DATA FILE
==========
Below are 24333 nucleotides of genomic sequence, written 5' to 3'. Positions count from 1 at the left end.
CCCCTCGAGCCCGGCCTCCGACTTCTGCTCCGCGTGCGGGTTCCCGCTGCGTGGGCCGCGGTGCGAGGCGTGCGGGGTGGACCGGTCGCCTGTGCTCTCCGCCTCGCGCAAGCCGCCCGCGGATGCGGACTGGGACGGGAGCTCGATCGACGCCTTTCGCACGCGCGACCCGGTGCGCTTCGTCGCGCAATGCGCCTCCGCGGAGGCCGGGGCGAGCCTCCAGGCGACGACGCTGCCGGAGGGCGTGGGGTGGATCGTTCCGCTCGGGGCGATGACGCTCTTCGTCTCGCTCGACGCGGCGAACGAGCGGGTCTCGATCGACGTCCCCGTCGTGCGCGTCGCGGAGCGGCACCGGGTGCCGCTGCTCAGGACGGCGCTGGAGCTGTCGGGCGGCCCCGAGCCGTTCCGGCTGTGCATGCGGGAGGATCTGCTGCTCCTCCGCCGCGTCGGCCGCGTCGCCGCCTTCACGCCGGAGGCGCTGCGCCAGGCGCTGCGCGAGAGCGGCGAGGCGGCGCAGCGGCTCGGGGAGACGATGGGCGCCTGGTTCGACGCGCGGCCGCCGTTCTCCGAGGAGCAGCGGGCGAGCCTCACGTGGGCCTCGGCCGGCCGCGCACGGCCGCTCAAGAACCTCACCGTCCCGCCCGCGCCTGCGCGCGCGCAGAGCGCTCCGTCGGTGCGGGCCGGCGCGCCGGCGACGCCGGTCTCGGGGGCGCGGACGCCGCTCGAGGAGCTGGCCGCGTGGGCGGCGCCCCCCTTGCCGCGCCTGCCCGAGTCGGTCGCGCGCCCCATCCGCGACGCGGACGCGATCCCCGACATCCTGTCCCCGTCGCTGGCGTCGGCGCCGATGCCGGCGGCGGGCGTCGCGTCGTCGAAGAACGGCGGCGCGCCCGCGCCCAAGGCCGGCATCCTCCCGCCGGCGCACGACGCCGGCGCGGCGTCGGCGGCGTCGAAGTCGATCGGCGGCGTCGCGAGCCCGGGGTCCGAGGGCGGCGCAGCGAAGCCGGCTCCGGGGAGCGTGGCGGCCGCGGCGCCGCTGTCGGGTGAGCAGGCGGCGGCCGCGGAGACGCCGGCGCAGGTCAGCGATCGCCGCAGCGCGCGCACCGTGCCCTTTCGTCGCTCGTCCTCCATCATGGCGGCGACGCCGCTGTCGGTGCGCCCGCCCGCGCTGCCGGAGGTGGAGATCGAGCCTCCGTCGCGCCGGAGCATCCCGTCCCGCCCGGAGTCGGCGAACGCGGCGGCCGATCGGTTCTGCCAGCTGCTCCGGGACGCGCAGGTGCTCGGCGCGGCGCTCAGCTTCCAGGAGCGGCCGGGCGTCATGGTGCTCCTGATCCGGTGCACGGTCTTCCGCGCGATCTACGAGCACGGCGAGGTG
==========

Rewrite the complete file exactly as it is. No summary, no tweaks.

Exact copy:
Below are 24333 nucleotides of genomic sequence, written 5' to 3'. Positions count from 1 at the left end.
CCCCTCGAGCCCGGCCTCCGACTTCTGCTCCGCGTGCGGGTTCCCGCTGCGTGGGCCGCGGTGCGAGGCGTGCGGGGTGGACCGGTCGCCTGTGCTCTCCGCCTCGCGCAAGCCGCCCGCGGATGCGGACTGGGACGGGAGCTCGATCGACGCCTTTCGCACGCGCGACCCGGTGCGCTTCGTCGCGCAATGCGCCTCCGCGGAGGCCGGGGCGAGCCTCCAGGCGACGACGCTGCCGGAGGGCGTGGGGTGGATCGTTCCGCTCGGGGCGATGACGCTCTTCGTCTCGCTCGACGCGGCGAACGAGCGGGTCTCGATCGACGTCCCCGTCGTGCGCGTCGCGGAGCGGCACCGGGTGCCGCTGCTCAGGACGGCGCTGGAGCTGTCGGGCGGCCCCGAGCCGTTCCGGCTGTGCATGCGGGAGGATCTGCTGCTCCTCCGCCGCGTCGGCCGCGTCGCCGCCTTCACGCCGGAGGCGCTGCGCCAGGCGCTGCGCGAGAGCGGCGAGGCGGCGCAGCGGCTCGGGGAGACGATGGGCGCCTGGTTCGACGCGCGGCCGCCGTTCTCCGAGGAGCAGCGGGCGAGCCTCACGTGGGCCTCGGCCGGCCGCGCACGGCCGCTCAAGAACCTCACCGTCCCGCCCGCGCCTGCGCGCGCGCAGAGCGCTCCGTCGGTGCGGGCCGGCGCGCCGGCGACGCCGGTCTCGGGGGCGCGGACGCCGCTCGAGGAGCTGGCCGCGTGGGCGGCGCCCCCCTTGCCGCGCCTGCCCGAGTCGGTCGCGCGCCCCATCCGCGACGCGGACGCGATCCCCGACATCCTGTCCCCGTCGCTGGCGTCGGCGCCGATGCCGGCGGCGGGCGTCGCGTCGTCGAAGAACGGCGGCGCGCCCGCGCCCAAGGCCGGCATCCTCCCGCCGGCGCACGACGCCGGCGCGGCGTCGGCGGCGTCGAAGTCGATCGGCGGCGTCGCGAGCCCGGGGTCCGAGGGCGGCGCAGCGAAGCCGGCTCCGGGGAGCGTGGCGGCCGCGGCGCCGCTGTCGGGTGAGCAGGCGGCGGCCGCGGAGACGCCGGCGCAGGTCAGCGATCGCCGCAGCGCGCGCACCGTGCCCTTTCGTCGCTCGTCCTCCATCATGGCGGCGACGCCGCTGTCGGTGCGCCCGCCCGCGCTGCCGGAGGTGGAGATCGAGCCTCCGTCGCGCCGGAGCATCCCGTCCCGCCCGGAGTCGGCGAACGCGGCGGCCGATCGGTTCTGCCAGCTGCTCCGGGACGCGCAGGTGCTCGGCGCGGCGCTCAGCTTCCAGGAGCGGCCGGGCGTCATGGTGCTCCTGATCCGGTGCACGGTCTTCCGCGCGATCTACGAGCACGGCGAGGTG